by David Berreby
Without a common language to speak, St. Augustine wrote, “a man would be more cheerful with his dog for company than with a foreigner.” For eight years, Sunnat, a sixteen-year-old Uzbek captured in Afghanistan in 2001, didn’t even have that: in 2002, he was transported to Guantánamo, where he did not know the linguae francae, English and Arabic. For all the talk he heard from his cellmates every day, he might as well have been in solitary confinement. Until his release, in 2010, he was, in the words of Peter Jan Honigsberg, a professor of law at the University of San Francisco, “alone in a sea of voices.” Every morning, Sunnat told Honigsberg, he awoke to a crushing sensation of loneliness. His only coping strategy: “I cried, and then I felt better.”
Sunnat was, in many ways, simply unlucky. He spoke a language that was rare at Guantánamo. The camp had only six Uzbek speakers; none were housed near him. He was held for eight years not because he was dangerous but because no country, not even his native Uzbekistan, would accept him as a Guantánamo deportee. (The military was required to hold him until a nation agreed to take him.) In fact, his innocence isolated him further: once he was no longer deemed a threat, he ceased meeting with an Uzbek interpreter and an interrogator. Then he was denied materials to learn English or Arabic, because the detention center has a policy against helping the presumed-dangerous detainees communicate with one another.
Depriving a prisoner of linguistic company can be a strategy: it can increase a prisoner’s dependence on an interrogator, making him more likely to talk, or it can prevent prisoners from organizing resistance. More typically, cases like Sunnat’s are unfortunate consequences of policy and circumstance. Whatever the cause, Honigsberg argues in his paper, “Alone in a Sea of Voices: Recognizing a New Form of Isolation by Language Barriers, or Linguistic Isolation,” the psychological effects of solitary confinement through linguistic isolation are largely the same as those via lock and key: impaired impulse control, an inability to concentrate or think clearly, confusion, obsessive behaviors, paranoia, and even a state resembling catatonia. A growing body of evidence suggests that a few weeks of solitary confinement for a prisoner amounts to torture. “Isolation by language barriers,” Honigsberg writes, “should be recognized as a distinct human rights abuse.”
Honigsberg is the founder and director of Witness to Guantánamo, an ongoing project to record and archive interviews with former detainees. He interviewed Sunnat (a pseudonym, to protect him from the stigma of having been held in the notorious camp) with an Uzbek interpreter, and was struck by Sunnat’s extreme loneliness. Afterward, Honigsberg told me, he asked for research on the issue of linguistic isolation in prisons, expecting a pile of material. After all, many nations have sizable minority populations that don’t speak their official languages; their prisons are likely to have inmates who confront communication barriers. In Russia, for instance, a Tajik inmate was required to speak to his visiting family in Russian, so the guards could understand what they were discussing. In practice, the effect was silence, since the prisoner’s family did not speak Russian. Deaf inmates often find themselves in a situation where no one else signs. And, of course, wealthy nations like the United States attract immigrants from all over the world, speaking all manner of languages. If these immigrants are detained, they, too, may find themselves without anyone who can speak to them.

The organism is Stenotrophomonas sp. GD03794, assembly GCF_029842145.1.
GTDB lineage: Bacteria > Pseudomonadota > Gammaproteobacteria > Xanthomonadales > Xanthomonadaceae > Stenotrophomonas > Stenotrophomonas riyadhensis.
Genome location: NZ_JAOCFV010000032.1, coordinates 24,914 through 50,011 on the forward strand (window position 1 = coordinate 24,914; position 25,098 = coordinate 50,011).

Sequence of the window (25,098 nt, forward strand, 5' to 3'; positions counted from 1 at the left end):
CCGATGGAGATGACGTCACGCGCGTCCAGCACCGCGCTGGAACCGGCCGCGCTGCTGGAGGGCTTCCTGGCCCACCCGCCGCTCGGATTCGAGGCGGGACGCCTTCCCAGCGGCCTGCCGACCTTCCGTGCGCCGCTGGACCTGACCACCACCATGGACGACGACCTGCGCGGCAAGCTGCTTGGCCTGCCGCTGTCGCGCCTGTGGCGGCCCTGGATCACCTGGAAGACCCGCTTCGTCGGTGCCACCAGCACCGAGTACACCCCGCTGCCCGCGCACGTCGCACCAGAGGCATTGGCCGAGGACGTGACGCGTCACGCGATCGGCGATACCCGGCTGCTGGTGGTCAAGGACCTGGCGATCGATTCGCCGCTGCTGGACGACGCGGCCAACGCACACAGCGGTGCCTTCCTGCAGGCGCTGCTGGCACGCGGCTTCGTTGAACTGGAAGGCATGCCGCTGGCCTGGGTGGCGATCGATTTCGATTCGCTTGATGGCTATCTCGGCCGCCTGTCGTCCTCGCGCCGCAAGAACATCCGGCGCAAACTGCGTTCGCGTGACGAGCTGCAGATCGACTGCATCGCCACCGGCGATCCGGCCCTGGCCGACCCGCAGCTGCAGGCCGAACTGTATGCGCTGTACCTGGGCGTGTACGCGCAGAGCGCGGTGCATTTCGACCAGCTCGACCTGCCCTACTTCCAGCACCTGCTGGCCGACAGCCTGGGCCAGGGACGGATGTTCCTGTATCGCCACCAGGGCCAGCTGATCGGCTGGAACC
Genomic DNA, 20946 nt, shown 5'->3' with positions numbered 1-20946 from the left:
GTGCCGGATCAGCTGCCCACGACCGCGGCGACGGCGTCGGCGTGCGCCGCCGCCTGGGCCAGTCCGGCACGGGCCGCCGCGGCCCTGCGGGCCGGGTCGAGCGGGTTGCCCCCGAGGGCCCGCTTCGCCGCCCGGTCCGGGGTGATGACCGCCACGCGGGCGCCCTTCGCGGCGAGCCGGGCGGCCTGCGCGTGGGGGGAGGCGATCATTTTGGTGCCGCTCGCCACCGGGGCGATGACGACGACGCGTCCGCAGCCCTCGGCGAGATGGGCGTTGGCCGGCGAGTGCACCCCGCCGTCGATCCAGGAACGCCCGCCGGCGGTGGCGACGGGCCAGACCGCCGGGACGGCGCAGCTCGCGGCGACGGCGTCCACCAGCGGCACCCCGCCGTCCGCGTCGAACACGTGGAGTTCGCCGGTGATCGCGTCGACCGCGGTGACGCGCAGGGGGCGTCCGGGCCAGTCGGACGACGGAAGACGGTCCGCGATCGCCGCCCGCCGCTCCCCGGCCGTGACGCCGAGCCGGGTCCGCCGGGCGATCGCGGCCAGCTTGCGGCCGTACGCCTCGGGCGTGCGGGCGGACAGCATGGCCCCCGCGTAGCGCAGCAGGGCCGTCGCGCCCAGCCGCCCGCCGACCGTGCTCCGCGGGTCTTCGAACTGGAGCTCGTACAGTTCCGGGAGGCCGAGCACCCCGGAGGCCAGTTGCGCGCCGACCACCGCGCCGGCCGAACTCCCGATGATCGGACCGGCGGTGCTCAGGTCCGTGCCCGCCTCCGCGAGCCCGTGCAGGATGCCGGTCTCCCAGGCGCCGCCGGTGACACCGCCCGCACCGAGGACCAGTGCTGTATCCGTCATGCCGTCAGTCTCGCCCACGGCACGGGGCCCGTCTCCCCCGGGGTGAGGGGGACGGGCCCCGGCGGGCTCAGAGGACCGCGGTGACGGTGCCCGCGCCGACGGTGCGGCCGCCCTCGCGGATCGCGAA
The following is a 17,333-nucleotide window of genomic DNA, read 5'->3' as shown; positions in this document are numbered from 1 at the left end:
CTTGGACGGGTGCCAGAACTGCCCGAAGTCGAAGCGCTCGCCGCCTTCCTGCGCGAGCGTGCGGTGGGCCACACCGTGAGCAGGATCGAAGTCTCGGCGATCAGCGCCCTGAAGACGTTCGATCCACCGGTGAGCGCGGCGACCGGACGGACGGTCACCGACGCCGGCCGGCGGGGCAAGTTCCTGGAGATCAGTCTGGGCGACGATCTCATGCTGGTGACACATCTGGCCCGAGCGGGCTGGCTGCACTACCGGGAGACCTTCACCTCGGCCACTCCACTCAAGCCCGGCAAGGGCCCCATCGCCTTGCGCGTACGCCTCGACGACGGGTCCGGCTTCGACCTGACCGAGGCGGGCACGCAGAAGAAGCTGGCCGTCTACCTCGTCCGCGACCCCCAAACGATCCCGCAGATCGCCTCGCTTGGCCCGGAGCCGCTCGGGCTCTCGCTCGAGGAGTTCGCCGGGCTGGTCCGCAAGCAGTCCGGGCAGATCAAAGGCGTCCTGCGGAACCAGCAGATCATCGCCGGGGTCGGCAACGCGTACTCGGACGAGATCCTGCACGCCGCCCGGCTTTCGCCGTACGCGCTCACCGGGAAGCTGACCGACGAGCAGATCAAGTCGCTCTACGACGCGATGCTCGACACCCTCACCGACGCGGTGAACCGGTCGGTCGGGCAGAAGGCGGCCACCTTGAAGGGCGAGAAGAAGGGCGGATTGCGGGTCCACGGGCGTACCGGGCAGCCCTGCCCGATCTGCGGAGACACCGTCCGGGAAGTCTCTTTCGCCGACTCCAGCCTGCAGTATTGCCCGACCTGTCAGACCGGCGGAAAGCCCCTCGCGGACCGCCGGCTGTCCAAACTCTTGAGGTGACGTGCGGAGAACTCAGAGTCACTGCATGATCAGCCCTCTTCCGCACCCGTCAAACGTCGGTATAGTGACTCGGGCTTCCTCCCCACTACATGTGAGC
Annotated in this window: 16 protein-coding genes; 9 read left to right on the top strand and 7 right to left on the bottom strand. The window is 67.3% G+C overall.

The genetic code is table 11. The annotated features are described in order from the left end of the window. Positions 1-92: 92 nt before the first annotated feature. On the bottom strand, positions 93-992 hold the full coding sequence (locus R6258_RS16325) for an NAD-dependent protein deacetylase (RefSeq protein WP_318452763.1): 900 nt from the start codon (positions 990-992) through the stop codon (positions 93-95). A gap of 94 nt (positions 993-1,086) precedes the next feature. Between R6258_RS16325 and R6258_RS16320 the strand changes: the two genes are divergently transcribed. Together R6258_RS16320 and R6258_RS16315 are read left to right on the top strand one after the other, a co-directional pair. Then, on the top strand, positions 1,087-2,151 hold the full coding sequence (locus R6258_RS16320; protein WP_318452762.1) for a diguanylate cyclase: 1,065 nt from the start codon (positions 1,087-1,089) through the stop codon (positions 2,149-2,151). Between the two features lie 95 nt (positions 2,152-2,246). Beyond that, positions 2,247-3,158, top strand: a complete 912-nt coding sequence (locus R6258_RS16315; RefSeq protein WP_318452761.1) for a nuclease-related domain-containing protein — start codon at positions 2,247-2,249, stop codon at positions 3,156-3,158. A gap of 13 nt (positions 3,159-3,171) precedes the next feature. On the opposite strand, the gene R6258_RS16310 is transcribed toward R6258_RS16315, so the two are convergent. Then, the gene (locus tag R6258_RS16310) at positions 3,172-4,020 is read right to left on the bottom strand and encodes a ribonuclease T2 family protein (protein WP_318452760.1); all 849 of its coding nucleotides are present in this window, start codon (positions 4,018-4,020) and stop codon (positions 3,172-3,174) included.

Honigsberg was surprised to find little consideration of the issue of linguistic isolation in the legal literature, and there is no reliable data on the number of prisoners in the world who are linguistically in solitary confinement. Perhaps it should be expected, however. Actual solitary confinement is lightly regulated; in the U.S., for example, it carries the neutral-sounding label of “administrative segregation,” and is largely left to the discretion of the people who run prisons and jails.
Skeptics might say that prisoners can simply learn the language of their guards and fellow inmates. In fact, under the Crime Control Act of 1990, federal prisons are required to teach English to prisoners who don’t speak it. But in military jails, immigration detention centers, and many state facilities, materials for learning languages are unavailable. A few prisoners have overcome these obstacles; others, like Sunnat, could not. (Sunnat’s luck finally changed in July, 2010, when he was freed and sent to Latvia, where he gets by with a smattering of Russian. He has managed to join a mosque, find work, and get married.)
Honigsberg’s proposed remedies don’t sound unreasonably expensive or difficult to implement: prisoners should have the right be assessed with regards to language competency; to be housed, when practical, with fellow speakers of their language; and to be given the means to learn the dominant language of the prison. This hardly seems too much to ask, even for prisoners who, unlike Sunnat, are actually found guilty of a crime.
David Berreby is the author of “Us and Them: The Science of Identity.” Online, he writes the Mind Matters blog at bigthink.com. In print, his work has appeared in The New Yorker, The New York Times Magazine, and many other publications. He lives in Brooklyn.